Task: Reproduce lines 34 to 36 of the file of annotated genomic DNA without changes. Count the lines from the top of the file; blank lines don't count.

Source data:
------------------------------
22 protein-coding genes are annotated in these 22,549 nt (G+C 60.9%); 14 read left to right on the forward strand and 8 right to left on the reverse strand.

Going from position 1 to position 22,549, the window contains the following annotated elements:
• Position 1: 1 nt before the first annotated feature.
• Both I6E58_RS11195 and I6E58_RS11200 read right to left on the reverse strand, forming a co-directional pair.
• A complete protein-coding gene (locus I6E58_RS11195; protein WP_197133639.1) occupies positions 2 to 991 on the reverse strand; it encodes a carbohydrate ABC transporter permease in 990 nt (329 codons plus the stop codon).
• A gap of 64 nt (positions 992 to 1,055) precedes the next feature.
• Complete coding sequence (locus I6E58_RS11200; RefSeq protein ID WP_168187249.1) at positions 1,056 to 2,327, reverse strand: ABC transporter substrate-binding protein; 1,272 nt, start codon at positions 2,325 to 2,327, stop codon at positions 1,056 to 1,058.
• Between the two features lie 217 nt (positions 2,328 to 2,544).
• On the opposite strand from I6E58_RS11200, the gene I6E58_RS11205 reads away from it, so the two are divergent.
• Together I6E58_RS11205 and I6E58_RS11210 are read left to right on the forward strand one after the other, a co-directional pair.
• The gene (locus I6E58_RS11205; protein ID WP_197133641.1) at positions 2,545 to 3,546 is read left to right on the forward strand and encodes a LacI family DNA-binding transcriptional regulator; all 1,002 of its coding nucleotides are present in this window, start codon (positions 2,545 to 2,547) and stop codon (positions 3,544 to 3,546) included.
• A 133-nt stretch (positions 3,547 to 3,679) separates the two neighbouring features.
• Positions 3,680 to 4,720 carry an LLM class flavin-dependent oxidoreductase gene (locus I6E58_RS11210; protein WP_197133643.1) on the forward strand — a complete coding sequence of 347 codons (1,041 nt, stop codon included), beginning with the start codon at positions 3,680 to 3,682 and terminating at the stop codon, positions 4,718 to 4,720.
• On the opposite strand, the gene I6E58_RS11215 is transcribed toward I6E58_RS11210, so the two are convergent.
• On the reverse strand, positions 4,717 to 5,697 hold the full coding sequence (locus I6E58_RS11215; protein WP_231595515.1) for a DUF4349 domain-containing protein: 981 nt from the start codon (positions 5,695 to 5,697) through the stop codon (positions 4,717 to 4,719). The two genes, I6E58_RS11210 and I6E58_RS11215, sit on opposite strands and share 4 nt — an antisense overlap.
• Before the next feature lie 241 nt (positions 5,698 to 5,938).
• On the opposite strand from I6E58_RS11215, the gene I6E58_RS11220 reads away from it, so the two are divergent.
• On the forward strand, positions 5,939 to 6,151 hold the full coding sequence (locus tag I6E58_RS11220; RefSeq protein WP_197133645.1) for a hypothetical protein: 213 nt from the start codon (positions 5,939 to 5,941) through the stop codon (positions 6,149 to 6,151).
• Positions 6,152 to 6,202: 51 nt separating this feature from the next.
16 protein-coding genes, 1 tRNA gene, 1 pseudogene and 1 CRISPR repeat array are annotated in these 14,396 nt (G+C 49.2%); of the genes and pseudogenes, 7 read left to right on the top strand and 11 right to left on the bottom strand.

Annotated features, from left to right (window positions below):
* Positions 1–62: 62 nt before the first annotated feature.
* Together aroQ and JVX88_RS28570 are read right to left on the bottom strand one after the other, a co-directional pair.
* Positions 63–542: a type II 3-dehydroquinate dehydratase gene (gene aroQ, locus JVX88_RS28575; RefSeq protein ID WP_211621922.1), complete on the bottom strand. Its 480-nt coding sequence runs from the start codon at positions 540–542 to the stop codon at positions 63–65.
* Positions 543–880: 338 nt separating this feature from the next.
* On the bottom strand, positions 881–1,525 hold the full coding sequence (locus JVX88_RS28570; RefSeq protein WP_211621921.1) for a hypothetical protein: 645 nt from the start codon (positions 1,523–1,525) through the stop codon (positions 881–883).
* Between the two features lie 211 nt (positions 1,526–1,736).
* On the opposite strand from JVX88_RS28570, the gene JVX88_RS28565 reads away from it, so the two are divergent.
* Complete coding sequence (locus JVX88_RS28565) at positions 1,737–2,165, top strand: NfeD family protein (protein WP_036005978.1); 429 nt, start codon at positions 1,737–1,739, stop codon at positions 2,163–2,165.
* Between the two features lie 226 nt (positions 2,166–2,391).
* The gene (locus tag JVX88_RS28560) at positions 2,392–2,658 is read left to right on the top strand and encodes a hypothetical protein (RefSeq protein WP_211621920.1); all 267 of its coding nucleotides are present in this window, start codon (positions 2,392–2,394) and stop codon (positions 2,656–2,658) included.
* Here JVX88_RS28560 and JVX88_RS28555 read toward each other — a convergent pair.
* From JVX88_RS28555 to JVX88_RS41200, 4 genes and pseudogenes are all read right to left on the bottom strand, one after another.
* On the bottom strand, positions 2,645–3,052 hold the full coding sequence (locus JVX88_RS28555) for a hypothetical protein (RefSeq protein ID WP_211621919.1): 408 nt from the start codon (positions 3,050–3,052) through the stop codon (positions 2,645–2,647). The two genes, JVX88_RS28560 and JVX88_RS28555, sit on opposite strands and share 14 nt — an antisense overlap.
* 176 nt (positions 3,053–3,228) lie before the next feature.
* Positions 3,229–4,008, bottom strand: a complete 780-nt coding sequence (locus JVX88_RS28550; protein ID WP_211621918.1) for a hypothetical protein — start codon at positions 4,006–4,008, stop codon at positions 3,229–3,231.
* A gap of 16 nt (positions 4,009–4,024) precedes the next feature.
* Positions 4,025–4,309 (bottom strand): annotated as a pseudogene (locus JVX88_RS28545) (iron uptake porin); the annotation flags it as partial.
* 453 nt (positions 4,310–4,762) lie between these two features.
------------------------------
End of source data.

* On the bottom strand, positions 2,645–3,052 hold the full coding sequence (locus JVX88_RS28555) for a hypothetical protein (RefSeq protein ID WP_211621919.1): 408 nt from the start codon (positions 3,050–3,052) through the stop codon (positions 2,645–2,647). The two genes, JVX88_RS28560 and JVX88_RS28555, sit on opposite strands and share 14 nt — an antisense overlap.
* 176 nt (positions 3,053–3,228) lie before the next feature.
* Positions 3,229–4,008, bottom strand: a complete 780-nt coding sequence (locus JVX88_RS28550; protein ID WP_211621918.1) for a hypothetical protein — start codon at positions 4,006–4,008, stop codon at positions 3,229–3,231.